Water Service

Incorporated in 1947 Apple Valley Ranchos Water Company, now Liberty Utilities, is an investor owned utility providing quality drinking water to more than 65,000 people within 50 square miles of the Mojave River Basin. With close to 20,000 service connections, over 450 miles of main, 24 wells, 16 emergency generators, 11 storage tanks, 4 booster pump stations and 15 pressure zones, Liberty Utilities continues to ensure reliable delivery of high quality water for all our customers and support the economic prosperity in our region.

Liberty Utilities is a member agency of the Mojave Water Agency (MWA), which purchases imported water from the San Joaquin Sacramento Delta through the State Water Project to replenish the pumped groundwater.

Water quality standards are set and regulated by the California State Department of Public Health (DPH), the US Environmental Protection Agency, and the CPUC. The DPH has primary jurisdiction. As an investor owned utility, Liberty Utilities must meet the same high quality standards as municipalities or county water districts.

Liberty Utilities has a comprehensive emergency preparedness plan that is rehearsed on a regular basis, helpful customer conservation programs and ongoing partnerships with local organizations.

Information on some of our practices and technologies: (Will open as a .pdf file)


As a privately held, investor owned public utility company engaged in the collection, storage, distribution, and sale of water to customers, Liberty Utilities’ operations are regulated by the State of California Public Utilities Commission (CPUC). In addition, Liberty Utilities holds valid permits to serve water from the State of California Board of Health.

Service Area and Map

Liberty Utilities’s service area covers approximately 50 square miles within Apple Valley and Victorville.  The area is primarily a residential community that continues to experience commercial and industrial growth.  The average annual water demand is approximately 6 billion gallons.

Liberty Utilities-ServiceArea


Water Supply 

Liberty Utilities obtains its water supply from the underground aquifers of the Mojave River Basin. Liberty Utilities pumps 100 percent of our source water from 24 deep wells located throughout our community.  These wells draw water from the deep Alto subunit of the basin.  This high quality aquifer is recharged from snowmelt from the San Bernardino Mountains to the south and the Mojave River to the west.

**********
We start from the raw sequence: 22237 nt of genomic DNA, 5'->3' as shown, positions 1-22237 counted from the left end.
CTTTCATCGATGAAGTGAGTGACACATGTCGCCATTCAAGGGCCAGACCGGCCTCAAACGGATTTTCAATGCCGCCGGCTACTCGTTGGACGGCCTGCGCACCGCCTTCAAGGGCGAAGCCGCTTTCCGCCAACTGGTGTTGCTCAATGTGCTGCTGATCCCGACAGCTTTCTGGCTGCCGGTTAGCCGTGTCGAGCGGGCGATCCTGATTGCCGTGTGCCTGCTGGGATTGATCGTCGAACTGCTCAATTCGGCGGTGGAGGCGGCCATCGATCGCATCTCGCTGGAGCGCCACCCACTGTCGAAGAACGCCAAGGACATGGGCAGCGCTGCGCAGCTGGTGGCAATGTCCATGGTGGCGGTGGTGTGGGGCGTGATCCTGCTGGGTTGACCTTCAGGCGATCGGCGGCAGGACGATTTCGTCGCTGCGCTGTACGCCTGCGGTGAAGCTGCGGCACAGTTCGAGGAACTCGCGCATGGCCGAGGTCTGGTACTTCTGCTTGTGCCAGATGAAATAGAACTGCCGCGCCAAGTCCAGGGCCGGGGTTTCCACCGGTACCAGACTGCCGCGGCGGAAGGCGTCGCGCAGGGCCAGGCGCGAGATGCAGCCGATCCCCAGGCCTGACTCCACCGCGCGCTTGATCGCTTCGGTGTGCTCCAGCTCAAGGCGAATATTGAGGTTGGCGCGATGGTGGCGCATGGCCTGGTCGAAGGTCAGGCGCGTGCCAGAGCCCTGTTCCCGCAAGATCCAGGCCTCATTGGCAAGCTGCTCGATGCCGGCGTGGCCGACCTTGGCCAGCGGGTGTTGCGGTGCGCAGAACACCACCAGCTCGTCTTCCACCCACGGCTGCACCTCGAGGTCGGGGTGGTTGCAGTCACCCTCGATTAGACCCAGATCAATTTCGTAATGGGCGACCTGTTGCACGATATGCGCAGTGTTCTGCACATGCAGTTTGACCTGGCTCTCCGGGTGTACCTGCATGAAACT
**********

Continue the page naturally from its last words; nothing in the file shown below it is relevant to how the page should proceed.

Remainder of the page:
As a member agency of Mojave Water Agency, we purchase imported water from the State Water Project to replenish the pumped groundwater. The Mojave Water Agency (MWA) imports water from the California State Water project to spread in the Mojave River to help recharge the groundwater.In 2003, MWA reached an agreement with the Metropolitan Water District of Southern California (MWD) to store an additional 75,000 acre feet (1 acre foot = approx. 326,000 gallons) of water in the Mojave basin in exchange for MWD to have the right to take an equal amount of water from the State Water Project in the future should there be a significant drought that would reduce imported water to the MWD.  This exchange provides a significant benefit to the high desert community by providing a source of recharge water for the groundwater basin.Some of the water we pump has been age-dated close to 10,000 years old by the United States Geologic Survey.  That means it has been protected and naturally filtered for a very long time.

If you have any questions or concerns about the quality of your water, click here or call 760-247-6484.


Urban Water Management Plan

The California Water Management Planning Act of 1983 (Act), as amended, requires urban water suppliers to develop an Urban Water Management Plan every five years in the years ending in zero and five to ensure a reliable water source sufficient to meet the needs of its customers during normal, single dry or multiple dry years.

The California legislature declared that

  • waters of the state are a limited and renewable resource subject to ever increasing demands
  • the conservation and efficient use of urban water supplies are of statewide concern
  • successful implementation of plans is best accomplished at the local level
  • conservation and efficient use of water shall be actively pursued to protect both the people of the state and their water resources
  • conservation and efficient use of urban water supplies shall be a guiding criterion in public decisions
  • urban water suppliers shall be required to develop water management plans to achieve conservation and efficient use.

Liberty Utilities’s 2015 UWMP The final Urban Water Management Plan was adopted June 15, 2016 in compliance with the act.

This UWMP serves as a general, flexible, and open-ended document that is periodically updated to reflect changes in the water supply trends, and water use efficiency policies. This Plan, along with other planning documents, will be used by Liberty Utilities’s staff to guide water use and management efforts through the year 2015, when the UWMP is required to be updated.